Do you think moonlit beaches are romantic? Watch your step, because so do horseshoe crabs.
Spawning season has arrived for the blue-blooded arthropods, and South Carolina wildlife officials are asking people to keep an eye out for them — for research purposes.
Horseshoe crabs prefer to keep underwater, McClatchy News reported, but every year in spring and summer they emerge from the sea, huddle close together on beaches, and carry out the important business of laying and fertilizing eggs.
“It’s a huge spring orgy,” a Beaufort fisherman told McClatchy.
They often do this at night, and they’ve been doing it for at least 445 million years.
Witness anything like that recently? The state Department of Natural Resources wants you to report it.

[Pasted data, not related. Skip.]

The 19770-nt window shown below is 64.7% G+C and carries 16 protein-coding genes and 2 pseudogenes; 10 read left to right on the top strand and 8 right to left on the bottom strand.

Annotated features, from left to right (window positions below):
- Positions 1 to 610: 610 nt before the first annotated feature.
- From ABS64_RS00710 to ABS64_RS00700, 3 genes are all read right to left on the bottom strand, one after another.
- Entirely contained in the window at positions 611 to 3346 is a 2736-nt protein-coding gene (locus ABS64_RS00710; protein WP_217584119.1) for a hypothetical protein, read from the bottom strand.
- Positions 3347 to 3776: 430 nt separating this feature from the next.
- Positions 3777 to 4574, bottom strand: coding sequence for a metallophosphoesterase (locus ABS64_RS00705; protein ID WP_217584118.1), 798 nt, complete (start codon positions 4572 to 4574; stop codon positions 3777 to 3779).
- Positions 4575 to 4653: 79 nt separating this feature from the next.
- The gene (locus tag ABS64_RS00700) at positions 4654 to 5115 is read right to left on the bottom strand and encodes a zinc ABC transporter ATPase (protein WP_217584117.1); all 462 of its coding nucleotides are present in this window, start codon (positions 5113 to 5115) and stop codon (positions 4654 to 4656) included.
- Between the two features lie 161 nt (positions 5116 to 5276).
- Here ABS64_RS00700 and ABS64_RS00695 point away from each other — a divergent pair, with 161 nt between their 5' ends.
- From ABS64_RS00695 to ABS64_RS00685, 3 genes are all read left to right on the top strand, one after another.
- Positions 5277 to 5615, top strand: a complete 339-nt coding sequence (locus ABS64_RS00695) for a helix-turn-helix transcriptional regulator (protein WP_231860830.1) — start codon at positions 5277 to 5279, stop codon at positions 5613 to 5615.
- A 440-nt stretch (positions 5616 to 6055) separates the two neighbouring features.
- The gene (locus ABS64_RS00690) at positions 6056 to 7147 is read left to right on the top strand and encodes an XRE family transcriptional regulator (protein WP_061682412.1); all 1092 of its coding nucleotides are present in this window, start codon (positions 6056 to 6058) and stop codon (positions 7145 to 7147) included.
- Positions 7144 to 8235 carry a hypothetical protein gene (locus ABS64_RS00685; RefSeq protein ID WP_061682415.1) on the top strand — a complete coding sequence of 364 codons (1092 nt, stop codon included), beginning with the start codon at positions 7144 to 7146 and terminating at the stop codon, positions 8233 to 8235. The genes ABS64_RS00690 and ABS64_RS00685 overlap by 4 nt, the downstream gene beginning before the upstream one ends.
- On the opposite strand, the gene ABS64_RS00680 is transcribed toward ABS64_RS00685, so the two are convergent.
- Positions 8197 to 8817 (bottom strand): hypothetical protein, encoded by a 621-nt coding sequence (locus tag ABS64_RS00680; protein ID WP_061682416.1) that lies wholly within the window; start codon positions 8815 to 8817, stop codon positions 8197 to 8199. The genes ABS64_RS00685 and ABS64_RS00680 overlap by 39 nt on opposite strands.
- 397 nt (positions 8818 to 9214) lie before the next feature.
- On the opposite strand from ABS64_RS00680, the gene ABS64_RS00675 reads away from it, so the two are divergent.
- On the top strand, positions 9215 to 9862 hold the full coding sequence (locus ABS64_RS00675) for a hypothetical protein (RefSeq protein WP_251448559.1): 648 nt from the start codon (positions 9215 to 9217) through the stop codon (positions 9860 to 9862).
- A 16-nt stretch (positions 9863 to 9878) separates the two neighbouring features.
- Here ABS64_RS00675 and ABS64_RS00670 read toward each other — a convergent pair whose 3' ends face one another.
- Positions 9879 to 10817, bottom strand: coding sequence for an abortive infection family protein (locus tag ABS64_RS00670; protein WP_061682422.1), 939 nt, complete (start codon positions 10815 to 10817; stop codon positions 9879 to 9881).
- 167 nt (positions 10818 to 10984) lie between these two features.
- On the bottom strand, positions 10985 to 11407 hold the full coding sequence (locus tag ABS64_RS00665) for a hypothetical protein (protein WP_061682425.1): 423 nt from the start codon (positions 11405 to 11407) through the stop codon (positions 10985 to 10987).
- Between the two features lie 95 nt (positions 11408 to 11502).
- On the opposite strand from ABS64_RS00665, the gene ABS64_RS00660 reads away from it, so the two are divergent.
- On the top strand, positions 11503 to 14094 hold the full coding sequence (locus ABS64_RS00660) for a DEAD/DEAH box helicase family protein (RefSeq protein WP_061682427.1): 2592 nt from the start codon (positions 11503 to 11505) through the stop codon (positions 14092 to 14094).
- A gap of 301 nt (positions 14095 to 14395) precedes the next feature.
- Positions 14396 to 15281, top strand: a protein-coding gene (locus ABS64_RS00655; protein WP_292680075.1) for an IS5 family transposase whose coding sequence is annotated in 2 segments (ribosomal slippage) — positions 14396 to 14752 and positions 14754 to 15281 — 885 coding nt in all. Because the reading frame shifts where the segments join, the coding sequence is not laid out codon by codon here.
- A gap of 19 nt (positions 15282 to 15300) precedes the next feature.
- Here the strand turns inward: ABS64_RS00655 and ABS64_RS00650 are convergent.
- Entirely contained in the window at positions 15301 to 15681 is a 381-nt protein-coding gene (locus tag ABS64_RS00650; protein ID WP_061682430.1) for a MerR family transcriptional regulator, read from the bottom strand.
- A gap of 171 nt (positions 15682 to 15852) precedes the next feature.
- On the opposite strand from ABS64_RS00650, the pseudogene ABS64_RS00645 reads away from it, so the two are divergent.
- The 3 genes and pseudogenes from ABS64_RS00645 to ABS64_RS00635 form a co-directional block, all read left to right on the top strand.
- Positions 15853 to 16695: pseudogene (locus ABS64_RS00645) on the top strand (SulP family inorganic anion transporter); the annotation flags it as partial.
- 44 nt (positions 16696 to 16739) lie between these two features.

“Help be our eyes and ears on the beach,” SCDNR said in a Facebook post Friday, along with a video showing the kinds of horseshoe crab formations to look out for, ranging from clusters to conga lines.
While groups can be large in size, they don’t have to be. Any time two or more horseshoe crabs are spotted on the beach during spawning season, near enough that they’re touching, odds are good they’re trying to reproduce, according to wildlife officials.
“If you see groups of horseshoe crabs like this, please report their location to us.”
Department biologists are trying to track the spots where horseshoe crabs come ashore to lay their eggs, according to SCDNR.
The department has created an online reporting document, with questions like the number of crabs spotted, the time of day, and GPS coordinates of the breeding site.
“Your data will help us better understand these amazing animals and make informed decisions about our shared natural shorelines,” the document says.